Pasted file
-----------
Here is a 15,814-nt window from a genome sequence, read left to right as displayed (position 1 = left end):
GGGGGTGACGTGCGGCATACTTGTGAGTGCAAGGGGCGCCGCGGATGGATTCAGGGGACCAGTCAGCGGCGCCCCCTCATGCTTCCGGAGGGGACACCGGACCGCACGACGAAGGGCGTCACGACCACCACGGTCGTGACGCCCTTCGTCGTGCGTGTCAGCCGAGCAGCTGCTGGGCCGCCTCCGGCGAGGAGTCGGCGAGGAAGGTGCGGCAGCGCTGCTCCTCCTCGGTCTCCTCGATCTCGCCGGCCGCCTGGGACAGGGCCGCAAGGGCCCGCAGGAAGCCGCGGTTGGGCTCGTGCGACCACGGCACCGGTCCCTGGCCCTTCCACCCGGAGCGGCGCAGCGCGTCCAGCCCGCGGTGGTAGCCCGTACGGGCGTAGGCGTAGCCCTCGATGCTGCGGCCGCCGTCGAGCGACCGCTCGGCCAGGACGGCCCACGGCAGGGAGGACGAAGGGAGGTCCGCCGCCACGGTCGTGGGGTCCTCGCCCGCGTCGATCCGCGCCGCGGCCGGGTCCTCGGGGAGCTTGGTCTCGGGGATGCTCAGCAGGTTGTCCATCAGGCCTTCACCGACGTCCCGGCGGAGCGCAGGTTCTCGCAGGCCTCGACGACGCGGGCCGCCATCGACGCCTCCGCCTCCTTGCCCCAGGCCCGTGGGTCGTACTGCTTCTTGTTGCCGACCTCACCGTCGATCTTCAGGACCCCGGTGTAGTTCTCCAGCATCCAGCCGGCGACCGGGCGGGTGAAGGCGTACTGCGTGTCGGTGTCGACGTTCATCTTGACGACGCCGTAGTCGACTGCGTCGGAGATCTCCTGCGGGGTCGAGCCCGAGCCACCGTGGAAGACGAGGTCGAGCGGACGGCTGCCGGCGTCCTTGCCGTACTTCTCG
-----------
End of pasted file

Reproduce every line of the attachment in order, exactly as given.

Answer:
Here is a 15,814-nt window from a genome sequence, read left to right as displayed (position 1 = left end):
GGGGGTGACGTGCGGCATACTTGTGAGTGCAAGGGGCGCCGCGGATGGATTCAGGGGACCAGTCAGCGGCGCCCCCTCATGCTTCCGGAGGGGACACCGGACCGCACGACGAAGGGCGTCACGACCACCACGGTCGTGACGCCCTTCGTCGTGCGTGTCAGCCGAGCAGCTGCTGGGCCGCCTCCGGCGAGGAGTCGGCGAGGAAGGTGCGGCAGCGCTGCTCCTCCTCGGTCTCCTCGATCTCGCCGGCCGCCTGGGACAGGGCCGCAAGGGCCCGCAGGAAGCCGCGGTTGGGCTCGTGCGACCACGGCACCGGTCCCTGGCCCTTCCACCCGGAGCGGCGCAGCGCGTCCAGCCCGCGGTGGTAGCCCGTACGGGCGTAGGCGTAGCCCTCGATGCTGCGGCCGCCGTCGAGCGACCGCTCGGCCAGGACGGCCCACGGCAGGGAGGACGAAGGGAGGTCCGCCGCCACGGTCGTGGGGTCCTCGCCCGCGTCGATCCGCGCCGCGGCCGGGTCCTCGGGGAGCTTGGTCTCGGGGATGCTCAGCAGGTTGTCCATCAGGCCTTCACCGACGTCCCGGCGGAGCGCAGGTTCTCGCAGGCCTCGACGACGCGGGCCGCCATCGACGCCTCCGCCTCCTTGCCCCAGGCCCGTGGGTCGTACTGCTTCTTGTTGCCGACCTCACCGTCGATCTTCAGGACCCCGGTGTAGTTCTCCAGCATCCAGCCGGCGACCGGGCGGGTGAAGGCGTACTGCGTGTCGGTGTCGACGTTCATCTTGACGACGCCGTAGTCGACTGCGTCGGAGATCTCCTGCGGGGTCGAGCCCGAGCCACCGTGGAAGACGAGGTCGAGCGGACGGCTGCCGGCGTCCTTGCCGTACTTCTCG